City Of Oakland Faces Tough Raiders Decision Brady, Goodell Ordered To Appear In Court Orlando City Unveils 25,500-Stadium Plan Seau's Daughter Allowed To Speak At HOF Populous To Design New DC United Stadium Marlins Have Veto Power Over Proposed MLS Stadium Browns' Haslam Endorses Coach, GM 49ers Continue To Have Sod Issues At Levi's Stadium Blackhawks Building New Practice Facility NFLPA Planning To File Special Injunction In Brady Case
RENOVATION OF DAWG POUND MAY COME THROUGH PARKING TAXES
Published April 27, 1995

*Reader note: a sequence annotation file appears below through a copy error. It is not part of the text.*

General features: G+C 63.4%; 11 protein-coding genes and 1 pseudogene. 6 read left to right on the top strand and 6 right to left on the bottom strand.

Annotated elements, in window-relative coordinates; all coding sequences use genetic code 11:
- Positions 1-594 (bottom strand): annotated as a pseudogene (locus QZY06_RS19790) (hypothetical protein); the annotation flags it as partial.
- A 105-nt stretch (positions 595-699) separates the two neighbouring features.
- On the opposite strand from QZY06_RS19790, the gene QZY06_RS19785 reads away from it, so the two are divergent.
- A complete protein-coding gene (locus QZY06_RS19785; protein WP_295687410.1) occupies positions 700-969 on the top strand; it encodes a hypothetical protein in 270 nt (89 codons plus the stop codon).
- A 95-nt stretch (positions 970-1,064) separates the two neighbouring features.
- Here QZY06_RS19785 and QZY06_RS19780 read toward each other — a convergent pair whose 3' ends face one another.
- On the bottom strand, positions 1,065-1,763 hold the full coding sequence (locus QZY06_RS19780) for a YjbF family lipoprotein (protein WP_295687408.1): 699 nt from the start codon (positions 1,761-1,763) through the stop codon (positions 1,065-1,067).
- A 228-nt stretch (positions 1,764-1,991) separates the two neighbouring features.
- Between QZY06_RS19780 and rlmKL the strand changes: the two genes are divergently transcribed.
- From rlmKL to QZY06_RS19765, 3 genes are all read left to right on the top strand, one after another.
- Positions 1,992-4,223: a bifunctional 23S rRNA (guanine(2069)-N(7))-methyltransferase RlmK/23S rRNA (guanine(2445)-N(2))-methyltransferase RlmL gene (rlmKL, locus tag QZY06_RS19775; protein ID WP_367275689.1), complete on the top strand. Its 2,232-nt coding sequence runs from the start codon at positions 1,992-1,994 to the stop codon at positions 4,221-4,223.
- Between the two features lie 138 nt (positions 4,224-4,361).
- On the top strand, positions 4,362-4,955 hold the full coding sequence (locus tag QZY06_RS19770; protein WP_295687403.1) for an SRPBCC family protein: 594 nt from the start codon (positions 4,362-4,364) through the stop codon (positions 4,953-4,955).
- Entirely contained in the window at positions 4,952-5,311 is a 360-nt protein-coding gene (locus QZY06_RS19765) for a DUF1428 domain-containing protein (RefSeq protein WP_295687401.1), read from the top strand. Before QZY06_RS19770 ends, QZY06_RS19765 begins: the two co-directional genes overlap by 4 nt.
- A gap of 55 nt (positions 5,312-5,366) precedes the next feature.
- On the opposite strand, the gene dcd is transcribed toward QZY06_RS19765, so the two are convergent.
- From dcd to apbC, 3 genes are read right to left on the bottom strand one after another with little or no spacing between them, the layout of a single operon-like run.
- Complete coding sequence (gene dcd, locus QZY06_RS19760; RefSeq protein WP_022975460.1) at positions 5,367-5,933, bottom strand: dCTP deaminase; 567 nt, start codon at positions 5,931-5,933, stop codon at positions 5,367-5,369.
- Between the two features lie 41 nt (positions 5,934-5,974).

A tax on parking spaces in the City of Cleveland is the recommended option for financing the renovation of Cleveland Stadium, sources tell the Cleveland PLAIN DEALER. Stephen Phillips reports that unnamed members of a task force appointed by Cleveland Mayor Michael White to determine the best way to pay for renovations, have said that a citywide parking tax "is the most feasible of the revenue producers under consideration." Several members say that the parking tax must be supplemented with other revenue-producers to pay for the $130M renovations, including contributions from the team or fans. Gov. George Voinovich has said the state would contribute up to 12% of the renovation costs through OH's capital improvements budget. Officials hope the renovations can be completed by '99; the Browns lease at the Stadium expires in '98 (Cleveland PLAIN DEALER, 4/26). POLITICAL MOVEMENT: Faced with the "threat of Ohio losing" its two NFL teams, state Sen. Stanley Aronoff urged a statewide task force studying stadium improvements for the Bengals and Browns to speed up its work. Aronoff called the situation "close to becoming a crisis" and said that the governor's willingness for the state to contribute up to 12% of the cost of renovating Cleveland Stadium should mean equal treatment in Cincinnati (CINCINNATI ENQUIRER, 4/27).